My Brigadista Year
My Brigadista Year
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Annotation: A young Cuban teenager who volunteers for Fidel Castro's national literacy campaign that taught those throughout the impoverished countryside to read. Includes timeline of Cuban history.
Catalog Number: #167923
Format: Publisher's Hardcover (Large Print)
All Formats: Search
Publisher: Thorndike Press
Copyright Date: 2018
Edition Date: 2018
Pages: 323 pages
Availability: Available
ISBN: 1-432-84930-1
ISBN 13: 978-1-432-84930-6
Dewey: Fic
Dimensions: 23 cm.
Language: English
Reviews:
ALA Booklist
Fidel Castro's rise to power elicited many different reactions from Cubans e, for example, Christina Diaz Gonzalez's The Red Umbrella (2010). Paterson's latest focuses on how Castro implemented a successful national literacy campaign. Havana resident Lora, an amazing reader, volunteers to be a teacher in the mountains of Cuba for one year. Lora has never been away from home before, and must leave behind all her city comforts to embark on a journey that will change her life. Readers interested in Cuba will find a wealth of information here; both a time line and political background are supplied between pages. While Lora's adventure is based on a true story, the weakness of the novel lies in the presentation of danger: the looming threat that Lora could be killed by the enemy at any time does not quite resonate. Readers will find that the strength of the book lies not in Lora's adventures but in the critical question she asks: Which country is truly perfect? A fascinating, possibly controversial portrayal of a turbulent time in history.
Kirkus Reviews
Paterson offers a coming-of-age tale about a girl stepping up to be part of something greater than herself in post-revolution Cuba. It's 1961 in Havana, and 13-year-old Lora, inspired by the revolutionary sense of freedom in the air and her dreams of pushing past the expectations of gender and circumstance placed on her, has decided she wants to be part of Premier Fidel Castro's campaign to make Cuba a literate nation in one year. Soon she finds herself in the countryside with the Conrado Benitez Brigade, teaching and working alongside her campesino host family. But the specter of war and unrest is everywhere, as is the tension between resisting and embracing the coming social change. Readers should not expect an action-packed tale, but the writing is straightforward and moves at a swift pace. Paterson offers a glimpse of the daily life of a brigadista, redressing the cursory associations many have about Castro's Cuba. Hers is a positive study of an amazing moment in history that nonetheless acknowledges the darker political machinations at play. An unnecessary epilogue threatens to undo the nuance of the novel, and the italicized Spanish is distracting, but the themes of literacy, freedom, and community stay strong. Educational and inspiring. (author's note, timeline) (Historical fiction. 10-14)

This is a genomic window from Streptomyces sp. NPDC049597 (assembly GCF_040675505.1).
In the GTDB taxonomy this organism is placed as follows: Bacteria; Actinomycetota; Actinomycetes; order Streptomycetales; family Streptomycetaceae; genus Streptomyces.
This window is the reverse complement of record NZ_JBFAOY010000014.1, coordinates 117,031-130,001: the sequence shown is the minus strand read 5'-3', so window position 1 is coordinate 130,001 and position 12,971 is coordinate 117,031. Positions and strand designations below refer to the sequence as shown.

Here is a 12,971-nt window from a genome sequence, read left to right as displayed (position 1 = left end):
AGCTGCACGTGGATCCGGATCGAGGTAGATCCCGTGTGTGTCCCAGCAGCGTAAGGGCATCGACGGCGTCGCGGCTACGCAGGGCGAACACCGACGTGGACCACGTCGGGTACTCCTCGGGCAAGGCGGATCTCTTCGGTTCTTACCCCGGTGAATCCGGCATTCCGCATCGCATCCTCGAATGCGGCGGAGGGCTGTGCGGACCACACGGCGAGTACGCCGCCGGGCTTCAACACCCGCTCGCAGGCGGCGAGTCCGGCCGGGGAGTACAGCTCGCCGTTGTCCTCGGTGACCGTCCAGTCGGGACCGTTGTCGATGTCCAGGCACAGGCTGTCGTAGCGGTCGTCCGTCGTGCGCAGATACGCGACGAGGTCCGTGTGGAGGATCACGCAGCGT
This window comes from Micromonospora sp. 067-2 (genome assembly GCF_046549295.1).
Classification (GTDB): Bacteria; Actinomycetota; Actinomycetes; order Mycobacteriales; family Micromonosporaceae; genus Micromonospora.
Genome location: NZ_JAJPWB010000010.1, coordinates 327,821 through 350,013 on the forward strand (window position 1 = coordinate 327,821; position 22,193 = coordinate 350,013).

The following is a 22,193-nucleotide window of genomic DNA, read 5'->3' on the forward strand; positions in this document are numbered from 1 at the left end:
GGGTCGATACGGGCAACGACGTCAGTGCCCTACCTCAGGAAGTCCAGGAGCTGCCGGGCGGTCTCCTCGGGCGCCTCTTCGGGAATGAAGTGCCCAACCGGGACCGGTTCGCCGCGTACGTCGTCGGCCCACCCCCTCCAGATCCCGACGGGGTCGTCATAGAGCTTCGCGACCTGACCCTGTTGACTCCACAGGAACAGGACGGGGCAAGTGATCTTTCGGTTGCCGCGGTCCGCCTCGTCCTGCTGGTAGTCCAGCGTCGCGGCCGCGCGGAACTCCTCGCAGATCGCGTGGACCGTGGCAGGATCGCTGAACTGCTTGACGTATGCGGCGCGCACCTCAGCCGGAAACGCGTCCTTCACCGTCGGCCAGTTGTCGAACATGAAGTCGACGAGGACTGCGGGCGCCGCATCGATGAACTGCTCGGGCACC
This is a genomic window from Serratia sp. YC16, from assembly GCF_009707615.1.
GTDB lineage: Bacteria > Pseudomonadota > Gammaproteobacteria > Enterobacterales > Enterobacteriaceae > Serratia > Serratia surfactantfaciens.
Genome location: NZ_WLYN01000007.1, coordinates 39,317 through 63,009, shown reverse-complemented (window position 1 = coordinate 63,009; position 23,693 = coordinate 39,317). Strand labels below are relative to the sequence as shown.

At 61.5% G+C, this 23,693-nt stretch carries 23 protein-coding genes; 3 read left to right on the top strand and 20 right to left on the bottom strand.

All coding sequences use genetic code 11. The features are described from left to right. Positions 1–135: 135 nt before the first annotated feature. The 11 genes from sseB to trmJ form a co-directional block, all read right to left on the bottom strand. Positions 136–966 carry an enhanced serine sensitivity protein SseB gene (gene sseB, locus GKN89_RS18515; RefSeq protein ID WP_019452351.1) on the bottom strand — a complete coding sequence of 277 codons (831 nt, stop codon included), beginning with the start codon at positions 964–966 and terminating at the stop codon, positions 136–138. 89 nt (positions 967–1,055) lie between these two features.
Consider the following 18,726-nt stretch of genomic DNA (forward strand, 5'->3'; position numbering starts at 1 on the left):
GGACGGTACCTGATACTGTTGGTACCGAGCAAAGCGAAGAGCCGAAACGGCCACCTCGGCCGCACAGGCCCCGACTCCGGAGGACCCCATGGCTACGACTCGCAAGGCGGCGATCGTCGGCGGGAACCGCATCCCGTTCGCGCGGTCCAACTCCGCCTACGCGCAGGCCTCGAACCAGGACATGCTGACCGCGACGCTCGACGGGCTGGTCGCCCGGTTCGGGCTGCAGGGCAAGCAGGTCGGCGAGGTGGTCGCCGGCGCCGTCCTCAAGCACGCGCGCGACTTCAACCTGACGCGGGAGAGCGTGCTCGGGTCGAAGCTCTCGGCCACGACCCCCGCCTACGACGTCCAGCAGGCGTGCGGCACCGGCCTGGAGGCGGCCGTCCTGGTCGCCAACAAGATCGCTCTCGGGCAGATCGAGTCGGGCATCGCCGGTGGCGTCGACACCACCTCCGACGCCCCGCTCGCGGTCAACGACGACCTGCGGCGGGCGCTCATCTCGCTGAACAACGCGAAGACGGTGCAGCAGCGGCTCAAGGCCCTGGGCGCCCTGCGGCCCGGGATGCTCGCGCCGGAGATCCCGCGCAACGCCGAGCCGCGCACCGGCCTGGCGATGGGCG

Publishers Weekly
Two-time Newbery Medalist Paterson turns her attention to 1961 Cuba in the story of 13-year-old Lora Llera, who volunteers to become part of Fidel Castro-s literacy campaign-to her parents- dismay. She and hundreds of other volunteers of all ages spend months living with farmers in the countryside, working alongside them during the day and teaching them to read and write at night. (Castro intended to have a fully literate population within a year-s time, and the brigadistas were an important part of that plan.) Through Lora-s naïve but openhearted perspective, Paterson weaves in details about Cuban history and the events that led to the overthrow of the Batista regime and the rise of Communism, though she skirts many of the political hot-button issues that surround Castro-s rule. An author-s note and timeline fill in additional details about Cuba-s past, but Paterson-s story is without political agenda, focusing instead on an improbable (and successful) literacy campaign and how it dramatically expands the world of one sheltered but determined girl. Ages 10-14. Agent: Allison Cohen, Gersh Agency. (Oct.)
School Library Journal